Oral and non-oral lichen planus show genetic heterogeneity and differential risk for autoimmune disease and oral cancer.

American journal of human genetics

Lichen planus (LP) is a T-cell-mediated inflammatory disease affecting squamous epithelia in many parts of the body, most often the skin and oral mucosa. Cutaneous LP is usually transient and oral LP (OLP) is most often chronic, so we performed a large-scale genetic and epidemiological study of LP to address whether the oral and non-oral subgroups have shared or distinct underlying pathologies and their overlap with autoimmune disease. Using lifelong records covering diagnoses, procedures, and clinic identity from 473,580 individuals in the FinnGen study, genome-wide association analyses were conducted on carefully constructed subcategories of OLP (n = 3,323) and non-oral LP (n = 4,356) and on the combined group. We identified 15 genome-wide significant associations in FinnGen and an additional 12 when meta-analyzed with UKBB (27 independent associations at 25 distinct genomic locations), most of which are shared between oral and non-oral LP. Many associations coincide with known autoimmune disease loci, consistent with the epidemiologic enrichment of LP with hypothyroidism and other autoimmune diseases. Notably, a third of the FinnGen associations demonstrate significant differences between OLP and non-OLP. We also observed a 13.6-fold risk for tongue cancer and an elevated risk for other oral cancers in OLP, in agreement with earlier reports that connect LP with higher cancer incidence. In addition to a large-scale dissection of LP genetics and comorbidities, our study demonstrates the use of comprehensive, multidimensional health registry data to address outstanding clinical questions and reveal underlying biological mechanisms in common but understudied diseases.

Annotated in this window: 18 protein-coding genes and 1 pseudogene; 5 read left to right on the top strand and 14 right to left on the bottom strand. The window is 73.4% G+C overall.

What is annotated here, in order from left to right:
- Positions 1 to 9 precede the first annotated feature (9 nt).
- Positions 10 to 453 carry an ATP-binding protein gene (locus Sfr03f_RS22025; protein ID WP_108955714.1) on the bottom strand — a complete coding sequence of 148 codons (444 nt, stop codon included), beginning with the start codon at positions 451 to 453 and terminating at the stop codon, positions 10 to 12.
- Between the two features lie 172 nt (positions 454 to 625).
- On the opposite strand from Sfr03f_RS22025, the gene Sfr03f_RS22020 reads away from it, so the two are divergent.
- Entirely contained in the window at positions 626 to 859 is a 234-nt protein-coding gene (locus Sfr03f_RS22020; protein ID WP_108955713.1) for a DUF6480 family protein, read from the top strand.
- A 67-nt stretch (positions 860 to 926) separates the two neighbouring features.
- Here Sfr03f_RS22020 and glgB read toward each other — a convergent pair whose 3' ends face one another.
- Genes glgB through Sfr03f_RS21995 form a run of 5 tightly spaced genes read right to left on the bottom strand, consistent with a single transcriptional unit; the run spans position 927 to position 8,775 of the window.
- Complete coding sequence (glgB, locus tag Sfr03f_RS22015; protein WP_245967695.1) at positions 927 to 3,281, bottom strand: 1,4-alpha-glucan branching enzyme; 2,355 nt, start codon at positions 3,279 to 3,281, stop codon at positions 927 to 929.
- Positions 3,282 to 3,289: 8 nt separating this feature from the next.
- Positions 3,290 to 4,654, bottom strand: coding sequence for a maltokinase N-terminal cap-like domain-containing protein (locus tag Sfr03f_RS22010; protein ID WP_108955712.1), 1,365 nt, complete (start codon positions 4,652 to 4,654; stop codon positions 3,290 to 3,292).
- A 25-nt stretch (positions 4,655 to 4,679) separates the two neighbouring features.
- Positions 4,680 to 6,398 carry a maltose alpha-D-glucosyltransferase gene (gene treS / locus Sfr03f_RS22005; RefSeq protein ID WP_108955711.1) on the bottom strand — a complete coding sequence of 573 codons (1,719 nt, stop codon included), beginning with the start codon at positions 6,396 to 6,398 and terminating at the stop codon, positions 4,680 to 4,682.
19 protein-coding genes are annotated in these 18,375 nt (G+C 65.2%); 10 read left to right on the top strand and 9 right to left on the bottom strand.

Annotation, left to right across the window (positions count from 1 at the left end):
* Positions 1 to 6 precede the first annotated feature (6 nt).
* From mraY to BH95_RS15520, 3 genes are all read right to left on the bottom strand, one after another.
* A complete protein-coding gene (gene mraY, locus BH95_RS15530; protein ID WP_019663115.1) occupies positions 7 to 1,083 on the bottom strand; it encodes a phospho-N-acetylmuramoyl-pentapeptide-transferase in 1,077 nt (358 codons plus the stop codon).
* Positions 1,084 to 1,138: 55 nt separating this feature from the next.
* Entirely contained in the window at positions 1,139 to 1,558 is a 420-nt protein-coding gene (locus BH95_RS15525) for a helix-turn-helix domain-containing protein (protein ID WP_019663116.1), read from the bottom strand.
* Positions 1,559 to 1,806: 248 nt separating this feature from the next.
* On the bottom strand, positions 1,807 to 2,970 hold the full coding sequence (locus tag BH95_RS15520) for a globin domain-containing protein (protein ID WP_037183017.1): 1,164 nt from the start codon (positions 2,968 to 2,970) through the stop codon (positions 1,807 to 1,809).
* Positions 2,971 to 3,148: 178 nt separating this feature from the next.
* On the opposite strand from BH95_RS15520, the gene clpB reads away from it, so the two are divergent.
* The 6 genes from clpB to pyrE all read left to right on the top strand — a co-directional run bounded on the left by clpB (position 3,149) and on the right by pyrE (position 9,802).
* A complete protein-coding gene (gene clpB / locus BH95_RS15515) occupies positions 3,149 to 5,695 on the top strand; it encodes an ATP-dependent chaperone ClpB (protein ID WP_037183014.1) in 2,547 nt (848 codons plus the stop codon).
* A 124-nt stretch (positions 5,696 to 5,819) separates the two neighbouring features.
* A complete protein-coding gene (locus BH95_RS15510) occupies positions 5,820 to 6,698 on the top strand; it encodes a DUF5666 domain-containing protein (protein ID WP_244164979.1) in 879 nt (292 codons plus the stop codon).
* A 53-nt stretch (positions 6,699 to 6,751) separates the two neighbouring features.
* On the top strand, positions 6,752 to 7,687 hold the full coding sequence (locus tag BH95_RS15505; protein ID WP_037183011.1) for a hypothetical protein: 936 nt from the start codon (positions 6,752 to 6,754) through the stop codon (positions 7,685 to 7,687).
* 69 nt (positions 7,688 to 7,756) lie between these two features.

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American journal of human genetics
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